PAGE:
Polymer Runtime Application Configuration

When creating web applications, we often need to have some parts of the application configuration for the deployment environment – usually web service API endpoints have different URLs in different environments, such as using a production web service in production and a locally hosted web service during development.

Such a feature is implemented in many web frameworks and building tools for web applications, such as Gulp or Grunt. Unfortunately, when building applications using Google’s Polymer SDK, there are no such features available – reviewing the Polymer documentation one, there isn’t even any mention of how one handles such mundane tasks as configuring API URLs, except hard-coding them(1).

Developers have tried to solve this problem in different ways, from adding “environments” feature for Polymer’s internal build tool; abusing “behavior modules”; or using “app globals” custom element with complex code to share application-level state. None of these features work well or elegantly (except maybe the environments feature, if it ever gets implemented).

Here is the solution I came up with – with many thanks to Daniel Tse that described part of the implementation in this article – just using the core Polymer elements iron-ajax and iron-meta and without any custom code. Its not the most elegant thing that can be done, but it is relatively simple and works well. Its main down-side is that the application configuration is not embedded in the application during build time but loaded from an external file when the application loads – this may even be a required feature in some scenarios but its not the generally accepted practice.

To set up run-time configuration of the application, we start by creating our environment-specific configuration JSON file. It can be as simple or as complex as you want, and for our example I’m going to keep it dead simple – I’ll create a file called appconfig.json and store it at the root of the web application public directory, with just the address of our web service:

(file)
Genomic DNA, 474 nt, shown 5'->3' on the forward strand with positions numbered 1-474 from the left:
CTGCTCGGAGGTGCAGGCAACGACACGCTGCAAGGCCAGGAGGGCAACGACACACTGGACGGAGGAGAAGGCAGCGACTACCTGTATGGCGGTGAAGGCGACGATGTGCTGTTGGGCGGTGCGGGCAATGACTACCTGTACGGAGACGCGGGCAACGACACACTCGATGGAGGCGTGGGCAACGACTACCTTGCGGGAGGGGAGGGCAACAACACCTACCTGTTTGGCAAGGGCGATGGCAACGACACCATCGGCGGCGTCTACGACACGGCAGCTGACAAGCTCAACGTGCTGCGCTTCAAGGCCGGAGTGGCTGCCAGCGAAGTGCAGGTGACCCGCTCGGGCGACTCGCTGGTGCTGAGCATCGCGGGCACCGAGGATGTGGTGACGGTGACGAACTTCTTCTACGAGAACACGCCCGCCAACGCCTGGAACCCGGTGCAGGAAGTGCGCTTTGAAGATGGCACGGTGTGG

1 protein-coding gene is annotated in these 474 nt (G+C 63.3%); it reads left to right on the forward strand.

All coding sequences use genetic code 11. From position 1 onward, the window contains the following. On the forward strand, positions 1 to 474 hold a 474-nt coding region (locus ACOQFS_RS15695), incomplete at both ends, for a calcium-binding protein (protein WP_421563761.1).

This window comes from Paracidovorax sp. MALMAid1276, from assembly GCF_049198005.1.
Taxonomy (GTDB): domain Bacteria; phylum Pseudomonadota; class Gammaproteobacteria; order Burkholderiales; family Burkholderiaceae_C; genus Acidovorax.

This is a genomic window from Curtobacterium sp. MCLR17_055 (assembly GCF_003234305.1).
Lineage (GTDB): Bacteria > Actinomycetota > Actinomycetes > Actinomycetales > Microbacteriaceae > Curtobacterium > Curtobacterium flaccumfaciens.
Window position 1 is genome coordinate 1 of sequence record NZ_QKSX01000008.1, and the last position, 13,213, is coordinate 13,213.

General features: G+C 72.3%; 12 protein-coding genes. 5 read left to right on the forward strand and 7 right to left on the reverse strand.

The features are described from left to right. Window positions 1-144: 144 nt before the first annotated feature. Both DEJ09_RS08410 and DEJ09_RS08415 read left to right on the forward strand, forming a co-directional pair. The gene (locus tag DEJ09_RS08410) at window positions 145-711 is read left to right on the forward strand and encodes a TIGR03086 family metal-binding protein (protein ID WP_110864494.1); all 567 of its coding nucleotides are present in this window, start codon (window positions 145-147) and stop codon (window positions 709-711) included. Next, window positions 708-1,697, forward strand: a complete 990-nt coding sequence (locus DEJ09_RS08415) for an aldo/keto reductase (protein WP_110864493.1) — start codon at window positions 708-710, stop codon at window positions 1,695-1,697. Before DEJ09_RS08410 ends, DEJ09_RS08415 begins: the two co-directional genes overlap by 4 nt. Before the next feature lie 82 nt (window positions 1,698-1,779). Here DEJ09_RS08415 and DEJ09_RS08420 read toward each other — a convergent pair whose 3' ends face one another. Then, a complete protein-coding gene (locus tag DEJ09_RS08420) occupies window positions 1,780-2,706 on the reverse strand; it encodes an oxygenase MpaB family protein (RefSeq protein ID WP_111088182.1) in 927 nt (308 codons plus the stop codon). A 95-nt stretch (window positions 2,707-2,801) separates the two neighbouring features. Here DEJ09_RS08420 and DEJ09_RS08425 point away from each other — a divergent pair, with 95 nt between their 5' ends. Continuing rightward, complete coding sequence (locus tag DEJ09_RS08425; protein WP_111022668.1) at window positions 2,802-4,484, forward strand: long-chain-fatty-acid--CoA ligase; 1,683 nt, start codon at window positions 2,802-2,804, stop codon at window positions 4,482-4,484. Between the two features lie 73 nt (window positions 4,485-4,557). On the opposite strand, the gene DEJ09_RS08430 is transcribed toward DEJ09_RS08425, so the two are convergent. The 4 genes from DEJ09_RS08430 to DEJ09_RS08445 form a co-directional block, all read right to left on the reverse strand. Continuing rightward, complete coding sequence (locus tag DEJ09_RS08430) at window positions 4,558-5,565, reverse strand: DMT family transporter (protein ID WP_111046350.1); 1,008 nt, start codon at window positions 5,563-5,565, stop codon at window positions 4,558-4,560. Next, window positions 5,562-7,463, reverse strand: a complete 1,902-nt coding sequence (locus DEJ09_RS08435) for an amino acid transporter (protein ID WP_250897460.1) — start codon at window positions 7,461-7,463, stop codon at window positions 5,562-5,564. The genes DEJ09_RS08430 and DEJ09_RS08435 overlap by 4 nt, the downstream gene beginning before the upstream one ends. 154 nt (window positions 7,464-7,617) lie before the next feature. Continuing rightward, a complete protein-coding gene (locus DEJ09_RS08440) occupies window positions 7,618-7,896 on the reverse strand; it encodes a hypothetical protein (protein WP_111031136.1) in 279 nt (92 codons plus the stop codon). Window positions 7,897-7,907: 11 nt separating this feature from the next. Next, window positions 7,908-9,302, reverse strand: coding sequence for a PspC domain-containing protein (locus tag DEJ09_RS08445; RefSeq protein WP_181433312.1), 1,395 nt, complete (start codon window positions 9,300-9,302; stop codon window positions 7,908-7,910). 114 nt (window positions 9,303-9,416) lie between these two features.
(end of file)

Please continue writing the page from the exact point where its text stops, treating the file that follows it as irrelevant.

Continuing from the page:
{
"api": "https://service.myapp.com/api"
}

The next step is to load this file into the application main view, using iron-ajax and storing the resulting data into an application -wide state using iron-meta – so in our app.html (or whatever your main view file is called) add this into the template:


<iron-ajax auto url="/appconfig.json" handle-as="json" last-response="{{appconfig}}"></iron-ajax>
<iron-meta id="appconfig" key="config" value$="{{appconfig}}"></iron-meta>

The iron-ajax component will load and parse the configuration file when the application first loads, and will write all the data into the iron-meta key “config“.

Lastly, wherever you need to read the configuration, i.e. in any view or application-specific component you wrote, you can use the iron-meta-query component to get back the configuration. For example, to load the API URL endpoint into another iron-ajax component, we will do:


<iron-meta-query id="appconfig" key="config" value="{{appconfig}}"></iron-meta-query>

<iron-ajax id="listMyStuff"
    auto
    url="[[appconfig.api]]/stuff/list"
    handle-as="json"
    last-response="{{stuffs}}"></iron-ajax>

So until Polymer developers get their act together and put in some basic functionality to support this very important use case, this is something we can use to keep some sanity back.


  1. all iron-ajax examples, as an obvious example, use hard-coded URLs []

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